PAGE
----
The group said costs, treatment delays and strain on laboratories from screening outweigh potential benefits, and hospitals should instead rely on strategies such as proper ventilation and reducing the number of rooms with more than one patient.
Most health experts agree that masking and testing were important precautionary measures early in the pandemic, especially before vaccines and treatments were available.
Three years later, there is limited research on how best to proceed in healthcare settings as the threat level drops, the experts said.
Studies have explored use of masks to stop the spread of flu and Covid-19 in the community, with mixed results. In healthcare settings, research has compared two types of masks as safeguards, and found little or no difference.
Research released last month by the European Congress of Clinical Microbiology & Infectious Diseases reported no change to in-house infections after dropping requirements for healthcare workers to wear masks at one London hospital.
Laura Sabadini, who has chronic conditions that have left her malnourished and highly vulnerable to infections, said she moved up visits at Mass General Brigham in anticipation the system would stop requiring masks. The system did so on May 12.
Sabadini, 51, who lives in the South Shore outside Boston, said she had made requests for staff at Mass General Brigham and her local hospital to wear masks during her visits.
Under policies at both systems, patients can ask healthcare workers to wear masks, but the decision is left with staff.
Physicians opposed to easing precautions said too little is known about how to proceed safely and called for more study of healthcare protections. “It’s kind of like flying blind,” said Dr. Theodore Pak, a Mass General Brigham physician and infectious-disease researcher.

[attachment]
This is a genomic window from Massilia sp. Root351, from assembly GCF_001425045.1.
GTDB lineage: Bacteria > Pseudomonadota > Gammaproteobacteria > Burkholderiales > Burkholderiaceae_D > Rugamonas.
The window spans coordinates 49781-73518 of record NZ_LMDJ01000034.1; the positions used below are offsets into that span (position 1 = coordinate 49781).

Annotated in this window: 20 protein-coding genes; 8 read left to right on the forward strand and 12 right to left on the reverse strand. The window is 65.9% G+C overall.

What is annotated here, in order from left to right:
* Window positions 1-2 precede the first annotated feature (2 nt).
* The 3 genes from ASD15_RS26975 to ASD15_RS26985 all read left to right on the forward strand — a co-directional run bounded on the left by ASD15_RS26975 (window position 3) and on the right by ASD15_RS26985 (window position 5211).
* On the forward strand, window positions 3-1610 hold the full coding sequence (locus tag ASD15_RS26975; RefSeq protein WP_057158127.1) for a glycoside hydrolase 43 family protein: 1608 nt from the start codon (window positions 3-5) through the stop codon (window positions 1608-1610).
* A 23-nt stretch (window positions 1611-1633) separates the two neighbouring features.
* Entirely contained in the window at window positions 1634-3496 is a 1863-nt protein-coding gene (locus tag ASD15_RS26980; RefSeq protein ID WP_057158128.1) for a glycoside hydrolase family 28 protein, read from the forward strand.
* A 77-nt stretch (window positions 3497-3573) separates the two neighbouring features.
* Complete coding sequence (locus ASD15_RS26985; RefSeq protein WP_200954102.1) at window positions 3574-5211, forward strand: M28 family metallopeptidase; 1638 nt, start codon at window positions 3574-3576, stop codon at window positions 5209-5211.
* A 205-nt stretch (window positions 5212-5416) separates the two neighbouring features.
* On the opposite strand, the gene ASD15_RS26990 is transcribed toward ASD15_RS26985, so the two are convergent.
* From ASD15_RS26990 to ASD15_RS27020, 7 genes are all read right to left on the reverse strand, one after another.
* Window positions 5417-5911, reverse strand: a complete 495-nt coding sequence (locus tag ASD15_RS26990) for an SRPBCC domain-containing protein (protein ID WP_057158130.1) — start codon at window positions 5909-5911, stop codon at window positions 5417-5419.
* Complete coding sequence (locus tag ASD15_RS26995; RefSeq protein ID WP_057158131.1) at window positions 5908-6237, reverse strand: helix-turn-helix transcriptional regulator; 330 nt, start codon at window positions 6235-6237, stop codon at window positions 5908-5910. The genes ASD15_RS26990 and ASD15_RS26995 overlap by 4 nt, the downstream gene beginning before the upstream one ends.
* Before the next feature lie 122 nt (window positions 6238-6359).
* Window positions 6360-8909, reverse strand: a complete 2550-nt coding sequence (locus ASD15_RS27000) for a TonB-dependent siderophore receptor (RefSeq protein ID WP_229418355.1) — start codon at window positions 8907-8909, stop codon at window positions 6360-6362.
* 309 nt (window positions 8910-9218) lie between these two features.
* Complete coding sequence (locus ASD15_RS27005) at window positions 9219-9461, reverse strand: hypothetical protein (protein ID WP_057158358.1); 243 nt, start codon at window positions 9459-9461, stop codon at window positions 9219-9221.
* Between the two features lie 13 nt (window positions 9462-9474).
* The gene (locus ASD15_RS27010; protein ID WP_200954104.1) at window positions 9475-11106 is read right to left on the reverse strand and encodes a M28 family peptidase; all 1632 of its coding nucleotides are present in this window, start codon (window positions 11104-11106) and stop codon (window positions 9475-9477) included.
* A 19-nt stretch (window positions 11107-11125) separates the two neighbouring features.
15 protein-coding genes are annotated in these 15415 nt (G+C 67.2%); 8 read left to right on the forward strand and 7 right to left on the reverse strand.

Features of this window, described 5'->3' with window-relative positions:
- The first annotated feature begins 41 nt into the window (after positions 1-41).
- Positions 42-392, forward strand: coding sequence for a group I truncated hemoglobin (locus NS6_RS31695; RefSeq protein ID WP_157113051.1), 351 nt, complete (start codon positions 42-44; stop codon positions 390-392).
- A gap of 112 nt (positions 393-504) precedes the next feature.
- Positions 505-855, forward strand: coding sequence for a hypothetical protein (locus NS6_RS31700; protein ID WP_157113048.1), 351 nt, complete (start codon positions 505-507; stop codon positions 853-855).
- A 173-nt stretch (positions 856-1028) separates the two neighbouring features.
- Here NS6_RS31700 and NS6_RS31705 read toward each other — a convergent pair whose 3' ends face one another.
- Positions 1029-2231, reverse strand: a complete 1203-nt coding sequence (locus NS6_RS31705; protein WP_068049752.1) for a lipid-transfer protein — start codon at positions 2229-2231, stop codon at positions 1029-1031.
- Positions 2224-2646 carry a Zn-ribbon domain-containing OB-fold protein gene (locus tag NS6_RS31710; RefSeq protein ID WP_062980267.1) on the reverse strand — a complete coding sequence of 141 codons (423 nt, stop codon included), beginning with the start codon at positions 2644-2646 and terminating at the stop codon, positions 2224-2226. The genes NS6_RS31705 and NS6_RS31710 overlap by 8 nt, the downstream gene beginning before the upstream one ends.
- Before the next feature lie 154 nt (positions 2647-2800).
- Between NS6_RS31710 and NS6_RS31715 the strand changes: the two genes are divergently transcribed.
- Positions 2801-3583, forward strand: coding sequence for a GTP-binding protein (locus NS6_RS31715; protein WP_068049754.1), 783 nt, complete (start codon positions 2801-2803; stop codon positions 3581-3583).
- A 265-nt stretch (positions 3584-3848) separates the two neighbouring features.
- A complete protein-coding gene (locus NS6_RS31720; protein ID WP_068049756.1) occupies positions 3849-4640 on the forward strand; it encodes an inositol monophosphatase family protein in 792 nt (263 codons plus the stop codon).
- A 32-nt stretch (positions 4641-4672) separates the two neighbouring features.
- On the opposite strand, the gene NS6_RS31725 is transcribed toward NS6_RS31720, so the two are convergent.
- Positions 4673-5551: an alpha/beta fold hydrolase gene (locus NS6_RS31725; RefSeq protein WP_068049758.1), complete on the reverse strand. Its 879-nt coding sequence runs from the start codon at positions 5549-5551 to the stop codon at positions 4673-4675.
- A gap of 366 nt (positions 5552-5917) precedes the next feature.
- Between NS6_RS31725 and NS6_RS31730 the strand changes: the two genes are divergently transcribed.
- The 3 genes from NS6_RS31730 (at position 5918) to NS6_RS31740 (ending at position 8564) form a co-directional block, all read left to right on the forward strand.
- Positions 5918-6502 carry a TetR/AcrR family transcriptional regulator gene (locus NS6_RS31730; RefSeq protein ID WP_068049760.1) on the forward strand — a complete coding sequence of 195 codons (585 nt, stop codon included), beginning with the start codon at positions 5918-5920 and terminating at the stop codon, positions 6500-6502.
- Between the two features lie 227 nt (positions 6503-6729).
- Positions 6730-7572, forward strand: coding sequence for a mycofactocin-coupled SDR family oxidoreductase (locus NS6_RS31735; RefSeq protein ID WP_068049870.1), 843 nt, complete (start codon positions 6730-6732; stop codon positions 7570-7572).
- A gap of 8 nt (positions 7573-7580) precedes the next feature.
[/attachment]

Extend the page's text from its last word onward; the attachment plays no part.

Many hospitals that have dropped testing and masking requirements make exceptions for patients with Covid-19 symptoms or who are entering high-risk units.
Boston Medical Center dropped widespread mask requirements, but continues to test all patients who are admitted to the hospital for Covid-19, said Dr. Cassandra Pierre, an infectious-disease doctor and the center’s associate epidemiologist.
By screening every patient on arrival, the hospital can monitor for new infections that may crop up after patients, visitors and staff forgo masks, she said. “If you don’t come in with Covid, we don’t want you to leave with it,” she said.
UCSF Health, based in San Francisco, dropped testing ahead of scheduled surgery at the end of last year, but still tests all other hospitalized patients, said Dr. Deborah Yokoe, the system’s medical director of hospital epidemiology and infection prevention.
That was because UCSF Health patients often share rooms and many have compromised immune systems, said Yokoe, who is also president of the Society for Healthcare Epidemiology. Meanwhile, San Francisco city and county continues to require healthcare workers to wear masks on the job when with patients.
Write to Melanie Evans at firstname.lastname@example.org.
Copyright ©2023 Dow Jones & Company, Inc. All Rights Reserved.
Appeared in the May 22, 2023, print edition as 'Doctors, Hospitals Ending Mask Mandates'.
<p data-chorus-optimize-field="dek">President Zelenskyy visited the G7 and Arab League summits to make Ukraine’s case.</p> <br />